The National Library of Israel (NLI) on Sunday debuted its new collection of 36 kabbalistic “maps of God.” Known in Hebrew as ilanot, or trees, these scrolls are arboreal diagrams of the Divine, their branches composed of images and words rooted in the fundamentals of Kabbalah, a strain of Jewish mysticism dating back to the 12th century.
The new scrolls, known as the Gross collection, were acquired from Judaica collector William L. Gross for an undisclosed sum. Joining 25 scrolls previously held by NLI, the manuscripts have diverse origins, ranging from Eastern Europe to Kurdistan, and date back to the 17th century.
“This collection allows us to be on the forefront of research for scholars of Kabbalah and mysticism, and signifies the library’s investment and focus on being the library of the Jewish people worldwide,” Raquel Ukeles, head of collections at NLI, said Sunday.
Haim Neria, curator of the Haim and Hanna Solomon Jewish Collection, explained that these scrolls can be understood as diagrams, but are in many ways much more complex than that.
Neria displayed the longest known ilan scroll in the world, which was completed in 1872 by Rabbi Sasson ben Mordechai Shandukh of Baghdad’s Jewish community.
Gesturing at a section of the scroll, Neira pointed out anthropomorphisms.
“Here you very much see character, you see eyes… there’s a drawing of a nose… there is a mustache here… everything here has a kabbalistic significance. Now, this picture in the eyes of the majority of Jews is, of course, something pagan or avodah zara, but no — this was the world of a portion of the kabbalists,” he said, using the Hebrew term for idolatry.
The manuscripts illustrate the relationship between the sefirot, attributes of the Divine that lie at the center of the kabbalistic tradition. Each attribute, which essentially represents an emanation of God, can also represent other concepts, such as the biblical patriarchs and matriarchs, or gender and familial role.
“Each character, each sefira is symbolic — for example, bina [understanding] is Leah, while Abraham is represented by hesed [lovingkindness],” Neria explained.
One of the scrolls in the collection, from 17th century Italy, contains a portrayal of the well-known Pardes midrashic legend, in which four rabbis enter an orchard that symbolizes esoteric knowledge of the Torah, but only one comes out unscathed. This rabbi is then portrayed in another part of the scroll ascending and catching a glimpse of the higher worlds.
“This is the reason we must relate to the kabbalistic trees as maps — they guide the kabbalist and show him how to behave. They aren’t just pictures or diagrams,” Neria said.
The act of illustrating God through the ilanot raises the question of what exactly the “image of God” means in practice. The position of the kabbalists on how much a human being can understand about God differed starkly from that of 12th-century Sephardic philosopher Maimonides, who maintained that God could not be understood as corporeal in any way.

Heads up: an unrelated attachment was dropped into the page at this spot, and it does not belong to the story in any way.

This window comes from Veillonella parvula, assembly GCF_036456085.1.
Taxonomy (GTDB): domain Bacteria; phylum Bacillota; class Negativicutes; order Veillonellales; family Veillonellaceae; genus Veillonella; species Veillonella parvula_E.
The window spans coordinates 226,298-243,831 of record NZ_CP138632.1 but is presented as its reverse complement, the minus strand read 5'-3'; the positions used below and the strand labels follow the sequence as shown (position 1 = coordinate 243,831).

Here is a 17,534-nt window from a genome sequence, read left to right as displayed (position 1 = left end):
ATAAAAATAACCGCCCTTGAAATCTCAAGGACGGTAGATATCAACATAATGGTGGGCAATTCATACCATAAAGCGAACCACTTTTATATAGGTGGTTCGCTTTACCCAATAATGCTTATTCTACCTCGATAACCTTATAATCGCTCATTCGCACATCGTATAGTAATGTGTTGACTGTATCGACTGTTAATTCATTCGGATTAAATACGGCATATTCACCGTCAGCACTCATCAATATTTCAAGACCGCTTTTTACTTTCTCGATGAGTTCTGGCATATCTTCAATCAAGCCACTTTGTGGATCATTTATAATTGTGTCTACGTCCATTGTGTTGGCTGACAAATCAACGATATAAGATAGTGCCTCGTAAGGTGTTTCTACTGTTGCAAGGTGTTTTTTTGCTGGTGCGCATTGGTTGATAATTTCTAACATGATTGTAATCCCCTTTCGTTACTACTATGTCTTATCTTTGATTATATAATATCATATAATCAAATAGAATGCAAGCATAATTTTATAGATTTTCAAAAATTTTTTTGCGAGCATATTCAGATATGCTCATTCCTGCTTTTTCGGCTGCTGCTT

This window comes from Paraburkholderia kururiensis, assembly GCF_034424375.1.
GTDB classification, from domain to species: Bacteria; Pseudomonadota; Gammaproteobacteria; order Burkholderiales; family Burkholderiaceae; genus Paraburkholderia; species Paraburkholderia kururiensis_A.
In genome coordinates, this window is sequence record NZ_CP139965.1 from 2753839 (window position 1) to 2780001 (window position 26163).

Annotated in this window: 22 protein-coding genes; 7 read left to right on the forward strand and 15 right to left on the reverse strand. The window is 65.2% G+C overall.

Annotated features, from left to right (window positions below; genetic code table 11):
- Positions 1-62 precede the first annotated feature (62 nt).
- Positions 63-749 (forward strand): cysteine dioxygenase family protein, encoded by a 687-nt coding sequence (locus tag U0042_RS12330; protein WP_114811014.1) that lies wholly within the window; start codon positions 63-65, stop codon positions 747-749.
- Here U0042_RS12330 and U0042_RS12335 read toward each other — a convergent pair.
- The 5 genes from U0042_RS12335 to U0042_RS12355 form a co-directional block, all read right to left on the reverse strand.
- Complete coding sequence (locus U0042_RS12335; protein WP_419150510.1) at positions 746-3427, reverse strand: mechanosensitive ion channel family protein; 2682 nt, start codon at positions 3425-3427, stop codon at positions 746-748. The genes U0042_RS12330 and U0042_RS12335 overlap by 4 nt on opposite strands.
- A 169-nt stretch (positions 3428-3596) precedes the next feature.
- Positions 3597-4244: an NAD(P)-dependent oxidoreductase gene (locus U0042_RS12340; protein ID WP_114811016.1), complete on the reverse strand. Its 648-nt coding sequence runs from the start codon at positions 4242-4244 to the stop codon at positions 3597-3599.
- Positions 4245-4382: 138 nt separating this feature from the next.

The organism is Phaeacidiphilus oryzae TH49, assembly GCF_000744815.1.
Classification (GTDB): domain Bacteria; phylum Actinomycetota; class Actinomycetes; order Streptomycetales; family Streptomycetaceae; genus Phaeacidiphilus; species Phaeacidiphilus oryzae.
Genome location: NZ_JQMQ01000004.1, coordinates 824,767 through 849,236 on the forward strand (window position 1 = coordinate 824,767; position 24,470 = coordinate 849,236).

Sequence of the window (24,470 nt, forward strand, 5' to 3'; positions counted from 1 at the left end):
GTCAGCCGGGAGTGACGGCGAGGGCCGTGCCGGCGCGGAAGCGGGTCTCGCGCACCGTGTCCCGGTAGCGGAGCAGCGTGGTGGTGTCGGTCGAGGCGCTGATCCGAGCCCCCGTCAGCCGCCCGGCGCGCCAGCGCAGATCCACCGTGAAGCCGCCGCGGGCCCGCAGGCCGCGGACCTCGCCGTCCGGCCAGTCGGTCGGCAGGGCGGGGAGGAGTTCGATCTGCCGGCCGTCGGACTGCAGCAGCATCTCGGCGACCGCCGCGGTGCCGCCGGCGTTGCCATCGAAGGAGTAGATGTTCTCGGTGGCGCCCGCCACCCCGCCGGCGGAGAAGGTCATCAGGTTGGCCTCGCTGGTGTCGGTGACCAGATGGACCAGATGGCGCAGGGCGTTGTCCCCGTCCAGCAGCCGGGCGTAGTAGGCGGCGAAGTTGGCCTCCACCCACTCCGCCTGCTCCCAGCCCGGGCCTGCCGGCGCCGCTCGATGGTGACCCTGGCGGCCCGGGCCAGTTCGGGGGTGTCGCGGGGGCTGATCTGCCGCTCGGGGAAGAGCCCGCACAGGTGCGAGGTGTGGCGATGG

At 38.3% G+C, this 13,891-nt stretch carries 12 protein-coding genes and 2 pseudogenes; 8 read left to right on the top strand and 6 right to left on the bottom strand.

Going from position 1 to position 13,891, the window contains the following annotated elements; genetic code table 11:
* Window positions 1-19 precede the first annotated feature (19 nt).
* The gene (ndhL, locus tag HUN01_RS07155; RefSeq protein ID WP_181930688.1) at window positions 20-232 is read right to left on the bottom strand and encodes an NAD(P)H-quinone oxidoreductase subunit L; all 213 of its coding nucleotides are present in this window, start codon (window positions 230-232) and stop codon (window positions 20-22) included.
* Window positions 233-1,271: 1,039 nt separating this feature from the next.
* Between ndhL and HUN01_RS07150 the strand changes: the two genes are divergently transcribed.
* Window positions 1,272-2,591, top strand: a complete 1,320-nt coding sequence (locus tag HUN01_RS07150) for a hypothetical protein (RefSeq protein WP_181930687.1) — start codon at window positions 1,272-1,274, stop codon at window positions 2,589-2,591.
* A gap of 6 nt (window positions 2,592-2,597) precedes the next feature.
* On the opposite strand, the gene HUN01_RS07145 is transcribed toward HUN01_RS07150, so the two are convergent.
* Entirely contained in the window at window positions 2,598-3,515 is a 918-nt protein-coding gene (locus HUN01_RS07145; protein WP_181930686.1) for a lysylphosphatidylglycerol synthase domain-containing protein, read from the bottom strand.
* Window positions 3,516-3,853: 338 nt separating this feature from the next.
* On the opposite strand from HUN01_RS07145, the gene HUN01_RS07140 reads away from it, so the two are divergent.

“Maimonides describes the ‘image of God’ more as the mind, not the body, but what they [kabbalists] said was: ‘No, the image is the body,’” Neria said. “The perspective of the kabbalists was: ‘Yes, we are representing the world of God, a much more colorful and complex world. There are things we can learn and understand, but there are also things that are still distant from us and that we struggle to understand.”
A modern center for the study of Kabbalah
The National Library has a long history as a center for the study of Jewish mysticism, going back to its first curator of Judaica, Gershom Scholem, renowned as the founder of the modern study of Kabbalah.
“When he passed away, his personal collection was donated to the National Library, and now this is one of the collections we have. It has a special status — the National Library is the leading institution in the research of Kabbalah in the world. For anyone who studies Kabbalah and wants to get access to rare books, manuscripts, the National Library is the place,” Neria said
Although the new collection features manuscripts from antiquity, the visual representation of sefirot is still practiced by modern-day Kabbalists, according to Dr. Zvi Leshem, who directs the Gershom Scholem Collection for Kabbalah and Hasidism at the library.
“Certainly [in] the books coming out of Safed, [visual representations of God] don’t bother anyone in the Kabbalistic world — today there are kabbalists all the time coming out with detailed charts of all sorts, mostly to help beginners figure out what’s going on,” he said.
Ukeles hopes that this new collection will reaffirm the institution’s status as a center for the study of Kabbalah and Jewish mysticism, as it prepares to migrate to its new location adjacent to the Knesset.
“[This collection] shows our commitment to scholars of Kabbalah and Hasidism — but also scholars of Jewish studies worldwide — that as we move to the new era of the National Library, which will be a much more public and culturally focused institution, we are 100 percent committed to continuing to be a world center of Judaica scholarship,” she said.
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